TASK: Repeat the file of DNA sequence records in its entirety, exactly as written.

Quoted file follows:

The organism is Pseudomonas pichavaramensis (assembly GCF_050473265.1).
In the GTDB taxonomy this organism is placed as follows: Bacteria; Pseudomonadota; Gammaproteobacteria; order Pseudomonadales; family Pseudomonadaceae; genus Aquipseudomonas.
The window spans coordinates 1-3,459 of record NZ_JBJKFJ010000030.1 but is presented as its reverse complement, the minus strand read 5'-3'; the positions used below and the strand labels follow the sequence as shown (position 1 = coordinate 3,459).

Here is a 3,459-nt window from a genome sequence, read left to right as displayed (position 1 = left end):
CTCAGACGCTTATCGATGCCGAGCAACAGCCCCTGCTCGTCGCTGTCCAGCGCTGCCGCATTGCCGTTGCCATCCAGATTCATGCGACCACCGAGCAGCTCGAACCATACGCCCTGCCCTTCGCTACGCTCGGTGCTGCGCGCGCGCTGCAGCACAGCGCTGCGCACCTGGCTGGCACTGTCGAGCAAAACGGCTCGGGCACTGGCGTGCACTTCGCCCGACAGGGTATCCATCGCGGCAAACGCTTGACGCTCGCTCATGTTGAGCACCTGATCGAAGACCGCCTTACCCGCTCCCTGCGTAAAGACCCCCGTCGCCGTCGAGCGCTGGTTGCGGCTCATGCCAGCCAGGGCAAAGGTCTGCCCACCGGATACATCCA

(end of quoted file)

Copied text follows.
The organism is Pseudomonas pichavaramensis (assembly GCF_050473265.1).
In the GTDB taxonomy this organism is placed as follows: Bacteria; Pseudomonadota; Gammaproteobacteria; order Pseudomonadales; family Pseudomonadaceae; genus Aquipseudomonas.
The window spans coordinates 1-3,459 of record NZ_JBJKFJ010000030.1 but is presented as its reverse complement, the minus strand read 5'-3'; the positions used below and the strand labels follow the sequence as shown (position 1 = coordinate 3,459).

Here is a 3,459-nt window from a genome sequence, read left to right as displayed (position 1 = left end):
CTCAGACGCTTATCGATGCCGAGCAACAGCCCCTGCTCGTCGCTGTCCAGCGCTGCCGCATTGCCGTTGCCATCCAGATTCATGCGACCACCGAGCAGCTCGAACCATACGCCCTGCCCTTCGCTACGCTCGGTGCTGCGCGCGCGCTGCAGCACAGCGCTGCGCACCTGGCTGGCACTGTCGAGCAAAACGGCTCGGGCACTGGCGTGCACTTCGCCCGACAGGGTATCCATCGCGGCAAACGCTTGACGCTCGCTCATGTTGAGCACCTGATCGAAGACCGCCTTACCCGCTCCCTGCGTAAAGACCCCCGTCGCCGTCGAGCGCTGGTTGCGGCTCATGCCAGCCAGGGCAAAGGTCTGCCCACCGGATACATCCA